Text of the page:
The man from the other car wandered around his car as if looking for lost keys or dropped money, aimless and erratic. He wore glasses. One police officer ran toward him, one hand on his side and the other in the air, waving carefully as if trying to clear a smoky mist in front of him. My life is over. My life is over. He could have said this to himself a thousand more times but only had time to repeat it a half dozen or so before the officer stood in front of him directly, saying something he couldn’t hear at all. He could only see, just past his outstretched hand on the gray and paved parking lot, the gold and green shamrock pin lying on its side, like a spinning top after a good run. My life is over. My life is over.

There is another way this ends. In the interviewer’s other ending, a much more honorable end, he arrives to the bookstore for the interview and is handed a crowbar and told to stand guard outside the door like an unwitting vigilante, waiting for the bomber to make an escape. When that happens he should hit him with the crowbar. This is what the frightened manager said to him while he ran his fingers through his hair and adjusted his glasses on his face. The sound was muffled and the burst short, looking like a full vacuum cleaner bag someone decided to pounce on for a joke and send its contents flying out to the sides. There was some debris but everyone appeared safe. He walked in the doorway, brushing by the people with strange smiles on their faces, mouths and cheekbones and eyes reflecting more relief than happiness. This was not happiness, he now knew. It was relief.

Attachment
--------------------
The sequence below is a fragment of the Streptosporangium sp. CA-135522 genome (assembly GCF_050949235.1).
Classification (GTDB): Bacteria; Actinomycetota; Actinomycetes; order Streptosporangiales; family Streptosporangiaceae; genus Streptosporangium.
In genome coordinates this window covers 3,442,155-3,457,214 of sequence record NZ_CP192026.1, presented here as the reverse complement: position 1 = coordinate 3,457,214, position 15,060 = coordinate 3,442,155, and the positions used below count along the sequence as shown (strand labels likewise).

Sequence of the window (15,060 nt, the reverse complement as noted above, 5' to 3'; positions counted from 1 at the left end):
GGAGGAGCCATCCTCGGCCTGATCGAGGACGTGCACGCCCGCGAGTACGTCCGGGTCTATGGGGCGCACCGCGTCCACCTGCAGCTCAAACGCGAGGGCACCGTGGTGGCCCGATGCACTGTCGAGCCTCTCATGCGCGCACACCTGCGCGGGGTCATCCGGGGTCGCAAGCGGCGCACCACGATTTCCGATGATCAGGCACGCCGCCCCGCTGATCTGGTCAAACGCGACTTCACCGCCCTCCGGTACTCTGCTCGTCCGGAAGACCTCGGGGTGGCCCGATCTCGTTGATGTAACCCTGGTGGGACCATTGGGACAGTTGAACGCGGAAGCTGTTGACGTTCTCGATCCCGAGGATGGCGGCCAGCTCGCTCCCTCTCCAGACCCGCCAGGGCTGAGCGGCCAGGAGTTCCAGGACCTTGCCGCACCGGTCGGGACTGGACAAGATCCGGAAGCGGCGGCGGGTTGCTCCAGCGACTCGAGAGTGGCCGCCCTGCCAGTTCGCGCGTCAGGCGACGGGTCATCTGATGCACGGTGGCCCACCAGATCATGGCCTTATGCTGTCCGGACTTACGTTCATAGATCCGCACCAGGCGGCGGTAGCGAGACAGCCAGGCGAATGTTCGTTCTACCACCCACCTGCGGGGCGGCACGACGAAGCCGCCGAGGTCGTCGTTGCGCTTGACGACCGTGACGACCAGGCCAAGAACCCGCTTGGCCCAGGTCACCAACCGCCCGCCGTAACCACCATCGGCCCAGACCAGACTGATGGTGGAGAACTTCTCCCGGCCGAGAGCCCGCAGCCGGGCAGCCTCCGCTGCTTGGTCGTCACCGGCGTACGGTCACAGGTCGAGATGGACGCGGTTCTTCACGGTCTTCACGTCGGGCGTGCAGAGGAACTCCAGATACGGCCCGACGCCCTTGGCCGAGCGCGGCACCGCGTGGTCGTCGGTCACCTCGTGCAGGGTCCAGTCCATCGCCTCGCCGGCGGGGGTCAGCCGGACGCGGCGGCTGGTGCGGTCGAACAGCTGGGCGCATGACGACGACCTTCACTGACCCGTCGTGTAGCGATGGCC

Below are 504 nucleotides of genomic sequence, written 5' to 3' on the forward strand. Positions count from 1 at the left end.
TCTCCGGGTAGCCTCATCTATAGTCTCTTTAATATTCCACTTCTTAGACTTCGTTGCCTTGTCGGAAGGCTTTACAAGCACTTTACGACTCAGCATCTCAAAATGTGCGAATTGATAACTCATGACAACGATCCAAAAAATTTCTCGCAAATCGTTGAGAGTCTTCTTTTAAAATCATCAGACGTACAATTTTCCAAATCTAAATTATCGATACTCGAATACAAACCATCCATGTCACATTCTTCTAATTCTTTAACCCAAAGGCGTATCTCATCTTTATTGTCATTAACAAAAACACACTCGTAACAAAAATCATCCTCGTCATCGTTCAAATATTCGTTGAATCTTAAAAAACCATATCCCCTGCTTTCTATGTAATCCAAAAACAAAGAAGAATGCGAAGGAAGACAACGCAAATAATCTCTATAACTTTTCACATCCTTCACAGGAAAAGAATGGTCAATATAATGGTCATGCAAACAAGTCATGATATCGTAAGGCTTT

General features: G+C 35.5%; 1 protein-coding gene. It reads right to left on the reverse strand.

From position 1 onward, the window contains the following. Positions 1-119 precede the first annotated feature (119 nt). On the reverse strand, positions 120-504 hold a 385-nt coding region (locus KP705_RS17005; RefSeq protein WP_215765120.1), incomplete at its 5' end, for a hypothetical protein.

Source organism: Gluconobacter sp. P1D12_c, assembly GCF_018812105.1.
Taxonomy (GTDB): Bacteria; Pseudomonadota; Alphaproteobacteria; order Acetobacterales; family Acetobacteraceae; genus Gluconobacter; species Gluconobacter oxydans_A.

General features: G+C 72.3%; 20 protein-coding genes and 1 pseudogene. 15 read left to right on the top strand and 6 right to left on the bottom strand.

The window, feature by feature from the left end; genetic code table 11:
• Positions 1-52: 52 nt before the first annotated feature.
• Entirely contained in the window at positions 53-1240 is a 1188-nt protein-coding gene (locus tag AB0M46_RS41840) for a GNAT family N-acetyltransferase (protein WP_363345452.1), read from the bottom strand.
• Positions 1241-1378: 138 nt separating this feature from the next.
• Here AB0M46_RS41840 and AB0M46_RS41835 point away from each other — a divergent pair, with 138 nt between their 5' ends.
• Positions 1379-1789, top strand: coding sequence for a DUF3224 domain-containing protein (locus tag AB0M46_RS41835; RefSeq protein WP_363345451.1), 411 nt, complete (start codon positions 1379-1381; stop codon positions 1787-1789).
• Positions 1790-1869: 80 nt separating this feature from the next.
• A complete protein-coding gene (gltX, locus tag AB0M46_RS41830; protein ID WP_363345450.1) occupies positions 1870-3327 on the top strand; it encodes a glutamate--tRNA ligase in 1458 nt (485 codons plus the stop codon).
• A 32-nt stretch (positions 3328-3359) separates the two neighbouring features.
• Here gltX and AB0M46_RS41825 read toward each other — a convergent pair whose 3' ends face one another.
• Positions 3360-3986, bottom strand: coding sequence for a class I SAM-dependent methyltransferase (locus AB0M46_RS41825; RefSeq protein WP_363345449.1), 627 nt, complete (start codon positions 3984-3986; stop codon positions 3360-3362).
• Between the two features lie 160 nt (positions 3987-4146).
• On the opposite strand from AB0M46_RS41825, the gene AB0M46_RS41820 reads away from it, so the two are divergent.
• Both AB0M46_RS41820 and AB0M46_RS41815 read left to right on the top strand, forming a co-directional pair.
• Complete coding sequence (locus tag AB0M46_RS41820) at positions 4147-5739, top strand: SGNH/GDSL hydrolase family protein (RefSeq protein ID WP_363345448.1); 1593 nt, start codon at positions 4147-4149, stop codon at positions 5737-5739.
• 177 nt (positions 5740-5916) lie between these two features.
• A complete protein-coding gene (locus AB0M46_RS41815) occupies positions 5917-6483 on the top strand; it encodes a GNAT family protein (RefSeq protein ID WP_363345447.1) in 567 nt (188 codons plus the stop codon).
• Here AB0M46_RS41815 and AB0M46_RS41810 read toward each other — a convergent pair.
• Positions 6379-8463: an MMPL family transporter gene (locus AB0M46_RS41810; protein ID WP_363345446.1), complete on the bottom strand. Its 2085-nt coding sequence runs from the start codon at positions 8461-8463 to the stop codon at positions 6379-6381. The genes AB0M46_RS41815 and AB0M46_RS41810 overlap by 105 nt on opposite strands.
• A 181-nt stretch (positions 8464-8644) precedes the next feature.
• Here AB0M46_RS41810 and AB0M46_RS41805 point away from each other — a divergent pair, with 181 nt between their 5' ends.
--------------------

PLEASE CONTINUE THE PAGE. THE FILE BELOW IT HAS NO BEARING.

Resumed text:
He walked down the stairs and saw the radius of destruction, a short and tight circumference of black and sooted pages and broken furniture and people with backs up against the wall, rubbing their arms or legs or heads. The body was in a black robe, not the cheap kind you might see at a high school graduation, but one with density and good cloth, something that might cost some money or at least command a great deal of attention at a quirky thrift store. Get out while you can the voice said. A raspy voice. One near death. The interviewer looked around for a second and turned to go back up the stairs. Get out while you can. It was not a warning but a mocking invitation, a dare to everyone in earshot. He dropped the crowbar and ran as fast as he could, the deafening sound of the explosion behind him as he kept running, across the parking lot and to the trees and bark mulch island ahead of him. People were screaming again. He did not turn around. He kept running, finally stopping under the short tree and directly on the fresh bark mulch to look at the bookstore, which despite two explosions still stood, at least partially, its windows and door completely gone, pages and other debris strewn outside in shambles around the store.

He had won. People were dead or scared. They were warned. They did not take it seriously. They comforted themselves by reminding everyone these were the ramblings of an old man, a once great man who now spent his days and occasional nights at the local bookstore, combing the aisles and cafe for a life once great, a life once vibrant, once neat and clean, once filled with people and a wife and everything he saw everyone else have. He toyed with the gold and green shamrock pin in his wrinkled hand, twirling it over and over, his thumb and forefinger rotating it all around until it blinked and shined in the daylight, almost twinkling. The old man warned them. But they didn’t listen. My life is over. My life is over.